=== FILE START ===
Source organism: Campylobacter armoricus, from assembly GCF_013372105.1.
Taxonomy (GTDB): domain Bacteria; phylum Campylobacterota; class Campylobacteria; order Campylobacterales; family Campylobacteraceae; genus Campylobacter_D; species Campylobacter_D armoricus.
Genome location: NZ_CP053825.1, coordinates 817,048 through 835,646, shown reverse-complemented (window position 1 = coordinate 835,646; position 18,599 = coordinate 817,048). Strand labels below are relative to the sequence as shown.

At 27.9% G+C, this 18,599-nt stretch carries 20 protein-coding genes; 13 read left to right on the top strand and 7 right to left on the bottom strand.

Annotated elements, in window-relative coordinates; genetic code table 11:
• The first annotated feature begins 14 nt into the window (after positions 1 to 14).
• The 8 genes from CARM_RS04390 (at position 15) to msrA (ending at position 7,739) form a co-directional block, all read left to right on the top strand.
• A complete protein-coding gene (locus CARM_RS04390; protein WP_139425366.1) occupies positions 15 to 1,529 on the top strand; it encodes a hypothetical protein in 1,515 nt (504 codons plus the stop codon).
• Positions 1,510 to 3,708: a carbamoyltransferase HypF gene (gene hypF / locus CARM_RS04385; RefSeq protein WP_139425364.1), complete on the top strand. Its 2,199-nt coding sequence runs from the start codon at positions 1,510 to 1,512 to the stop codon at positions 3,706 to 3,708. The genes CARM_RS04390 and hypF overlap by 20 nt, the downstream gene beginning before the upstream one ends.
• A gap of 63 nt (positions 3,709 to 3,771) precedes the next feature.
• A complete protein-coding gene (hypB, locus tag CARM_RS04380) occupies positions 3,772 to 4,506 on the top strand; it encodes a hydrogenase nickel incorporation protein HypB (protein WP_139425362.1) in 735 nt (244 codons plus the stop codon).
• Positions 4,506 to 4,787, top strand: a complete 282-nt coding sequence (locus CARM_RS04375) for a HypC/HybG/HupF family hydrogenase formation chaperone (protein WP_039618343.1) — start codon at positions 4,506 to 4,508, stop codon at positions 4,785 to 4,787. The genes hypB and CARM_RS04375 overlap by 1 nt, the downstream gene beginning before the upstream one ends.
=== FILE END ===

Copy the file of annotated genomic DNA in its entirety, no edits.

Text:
Source organism: Campylobacter armoricus, from assembly GCF_013372105.1.
Taxonomy (GTDB): domain Bacteria; phylum Campylobacterota; class Campylobacteria; order Campylobacterales; family Campylobacteraceae; genus Campylobacter_D; species Campylobacter_D armoricus.
Genome location: NZ_CP053825.1, coordinates 817,048 through 835,646, shown reverse-complemented (window position 1 = coordinate 835,646; position 18,599 = coordinate 817,048). Strand labels below are relative to the sequence as shown.

At 27.9% G+C, this 18,599-nt stretch carries 20 protein-coding genes; 13 read left to right on the top strand and 7 right to left on the bottom strand.

Annotated elements, in window-relative coordinates; genetic code table 11:
• The first annotated feature begins 14 nt into the window (after positions 1 to 14).
• The 8 genes from CARM_RS04390 (at position 15) to msrA (ending at position 7,739) form a co-directional block, all read left to right on the top strand.
• A complete protein-coding gene (locus CARM_RS04390; protein WP_139425366.1) occupies positions 15 to 1,529 on the top strand; it encodes a hypothetical protein in 1,515 nt (504 codons plus the stop codon).
• Positions 1,510 to 3,708: a carbamoyltransferase HypF gene (gene hypF / locus CARM_RS04385; RefSeq protein WP_139425364.1), complete on the top strand. Its 2,199-nt coding sequence runs from the start codon at positions 1,510 to 1,512 to the stop codon at positions 3,706 to 3,708. The genes CARM_RS04390 and hypF overlap by 20 nt, the downstream gene beginning before the upstream one ends.
• A gap of 63 nt (positions 3,709 to 3,771) precedes the next feature.
• A complete protein-coding gene (hypB, locus tag CARM_RS04380) occupies positions 3,772 to 4,506 on the top strand; it encodes a hydrogenase nickel incorporation protein HypB (protein WP_139425362.1) in 735 nt (244 codons plus the stop codon).
• Positions 4,506 to 4,787, top strand: a complete 282-nt coding sequence (locus CARM_RS04375) for a HypC/HybG/HupF family hydrogenase formation chaperone (protein WP_039618343.1) — start codon at positions 4,506 to 4,508, stop codon at positions 4,785 to 4,787. The genes hypB and CARM_RS04375 overlap by 1 nt, the downstream gene beginning before the upstream one ends.